And delay breeds more delay. When the district-court proceedings were paused, just over three months remained before the March 4 trial date. Assuming that Judge Tanya Chutkan holds to a similar timeline, a Supreme Court decision on, say, June 30 would mean a trial that starts at the end of September.

Judge Chutkan has proved to be a brave and resolute jurist so far, but it would nevertheless be an impressively bold move to start a six-week trial (that’s what is predicted) just five weeks before the election. Can you imagine the reaction if Trump were forced to spend the last five weeks in a D.C. courthouse instead of on the campaign trail? The tumult? The violence? The sheer craziness of the moment? No matter how resolute she may be, Judge Chutkan seems likely to delay the trial until after the election—and that means that if Trump wins the election, the trial will never happen. (As an aside, imagine the even crazier scenario where Trump wins the election and the trial goes forward in mid-November, with a conviction coming before the electoral votes are counted. The country does not need that sort of excitement.)

The costs of the Court’s delay are thus clear—the delay in justice makes it possible that Trump will never face federal criminal charges for his role in inciting the January 6 insurrection. The Supreme Court will have been complicit in affording him the delay he so desperately desires.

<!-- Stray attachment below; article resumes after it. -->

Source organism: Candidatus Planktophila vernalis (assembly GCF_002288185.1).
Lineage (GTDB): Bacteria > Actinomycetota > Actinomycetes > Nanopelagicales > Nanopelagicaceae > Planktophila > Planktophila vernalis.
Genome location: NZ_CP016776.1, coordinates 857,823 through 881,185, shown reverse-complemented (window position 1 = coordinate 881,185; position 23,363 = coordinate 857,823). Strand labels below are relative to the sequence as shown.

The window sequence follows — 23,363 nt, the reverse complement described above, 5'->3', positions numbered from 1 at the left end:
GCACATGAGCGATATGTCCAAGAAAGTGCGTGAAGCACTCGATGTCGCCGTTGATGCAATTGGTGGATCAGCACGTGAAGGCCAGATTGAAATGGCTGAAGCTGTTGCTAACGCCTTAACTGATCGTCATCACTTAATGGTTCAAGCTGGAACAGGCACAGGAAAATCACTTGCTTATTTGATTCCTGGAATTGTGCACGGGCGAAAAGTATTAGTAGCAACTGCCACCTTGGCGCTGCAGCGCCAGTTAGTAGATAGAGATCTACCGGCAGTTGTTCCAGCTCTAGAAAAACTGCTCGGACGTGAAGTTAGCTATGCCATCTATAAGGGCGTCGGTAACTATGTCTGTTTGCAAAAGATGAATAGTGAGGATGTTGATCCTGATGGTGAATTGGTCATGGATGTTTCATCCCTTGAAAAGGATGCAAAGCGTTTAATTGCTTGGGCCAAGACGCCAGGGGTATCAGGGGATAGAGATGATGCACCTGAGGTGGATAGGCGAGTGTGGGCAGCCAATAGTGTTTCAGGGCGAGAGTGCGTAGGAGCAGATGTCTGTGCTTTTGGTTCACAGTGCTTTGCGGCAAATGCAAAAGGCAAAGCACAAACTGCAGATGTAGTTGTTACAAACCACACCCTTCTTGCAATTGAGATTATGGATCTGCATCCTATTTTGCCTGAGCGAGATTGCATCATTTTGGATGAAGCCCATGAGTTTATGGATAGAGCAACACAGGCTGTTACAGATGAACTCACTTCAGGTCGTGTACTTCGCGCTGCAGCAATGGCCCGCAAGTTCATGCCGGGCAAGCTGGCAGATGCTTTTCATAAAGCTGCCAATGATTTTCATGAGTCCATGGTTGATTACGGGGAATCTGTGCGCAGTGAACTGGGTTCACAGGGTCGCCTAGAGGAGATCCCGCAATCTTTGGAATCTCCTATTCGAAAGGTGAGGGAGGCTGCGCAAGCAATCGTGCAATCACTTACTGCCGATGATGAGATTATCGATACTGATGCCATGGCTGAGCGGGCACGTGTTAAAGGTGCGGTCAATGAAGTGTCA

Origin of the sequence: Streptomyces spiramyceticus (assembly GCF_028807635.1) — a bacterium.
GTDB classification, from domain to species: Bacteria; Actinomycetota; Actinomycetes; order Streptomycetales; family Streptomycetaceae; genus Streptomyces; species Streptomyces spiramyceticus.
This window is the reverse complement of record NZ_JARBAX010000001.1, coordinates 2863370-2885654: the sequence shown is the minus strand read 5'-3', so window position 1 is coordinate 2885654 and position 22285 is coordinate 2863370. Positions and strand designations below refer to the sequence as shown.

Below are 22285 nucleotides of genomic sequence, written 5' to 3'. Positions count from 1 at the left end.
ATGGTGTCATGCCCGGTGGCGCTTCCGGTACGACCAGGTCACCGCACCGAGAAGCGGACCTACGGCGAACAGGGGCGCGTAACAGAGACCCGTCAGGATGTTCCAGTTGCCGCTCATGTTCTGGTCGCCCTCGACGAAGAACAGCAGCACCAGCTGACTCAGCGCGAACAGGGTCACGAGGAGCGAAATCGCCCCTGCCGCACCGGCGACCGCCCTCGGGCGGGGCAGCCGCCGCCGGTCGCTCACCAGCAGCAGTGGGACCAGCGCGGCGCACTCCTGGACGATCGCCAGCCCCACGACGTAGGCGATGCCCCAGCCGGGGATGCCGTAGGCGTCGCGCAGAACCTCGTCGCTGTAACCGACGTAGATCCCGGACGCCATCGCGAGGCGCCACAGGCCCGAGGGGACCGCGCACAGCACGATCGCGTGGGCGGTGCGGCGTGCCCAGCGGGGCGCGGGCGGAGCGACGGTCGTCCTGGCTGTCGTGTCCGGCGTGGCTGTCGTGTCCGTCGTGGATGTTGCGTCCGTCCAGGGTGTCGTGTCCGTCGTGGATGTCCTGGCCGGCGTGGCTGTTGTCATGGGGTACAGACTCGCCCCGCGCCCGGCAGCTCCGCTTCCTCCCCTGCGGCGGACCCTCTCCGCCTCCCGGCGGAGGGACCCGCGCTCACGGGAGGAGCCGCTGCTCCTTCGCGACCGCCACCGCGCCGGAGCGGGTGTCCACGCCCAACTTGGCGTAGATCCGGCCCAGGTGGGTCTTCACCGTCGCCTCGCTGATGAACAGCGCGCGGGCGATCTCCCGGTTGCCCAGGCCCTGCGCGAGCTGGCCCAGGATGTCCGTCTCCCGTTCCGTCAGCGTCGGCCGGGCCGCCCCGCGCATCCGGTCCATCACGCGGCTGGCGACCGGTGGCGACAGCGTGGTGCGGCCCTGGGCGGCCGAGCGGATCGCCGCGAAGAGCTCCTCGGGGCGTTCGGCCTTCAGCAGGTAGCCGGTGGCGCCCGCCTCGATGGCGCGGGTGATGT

It is hard to think of a positive reason for doing so. One might offer the rosy spin that the justices have concluded that taking their time will improve their decision making. But this Court has not demonstrated that sort of concern before—on the contrary, the well-documented increase in the use of a shadow docket reveals a willingness to make consequential, divisive decisions (about immigration, COVID vaccines, gun rights, and abortion) without the benefit of lengthy consideration and comprehensive briefing.

What could possibly be different here—especially when it seems almost self-evident that the Trump criminal matter calls out, as no other case can, for prompt resolution? The Court must understand that its delay means the trial will likely not occur before the election, and the only reasonable conclusion is that a majority of the Court wants it that way.

And that, in the end, is the most terribly depressing part of this episode. Those who have seen the courts as the final guardrail against Trumpist authoritarianism now must face the prospect that they are not. Adjudication of law is becoming a Kabuki theater of politics masquerading as reason. The courts are no surcease. The only answer, if one exists, is at the ballot box. Perhaps even that will not suffice—after all, Trump has already been defeated once, and that brought no justice. But the alternative—that justice is to be permanently denied—is too grim a circumstance to contemplate.

Paul Rosenzweig is a principal at Red Branch Consulting. From 2005 to 2009 he was the deputy assistant secretary for policy of the Department of Homeland Security. He teaches cybersecurity at the George Washington University Law School. He previously served as a senior counsel in the investigation of President Bill Clinton.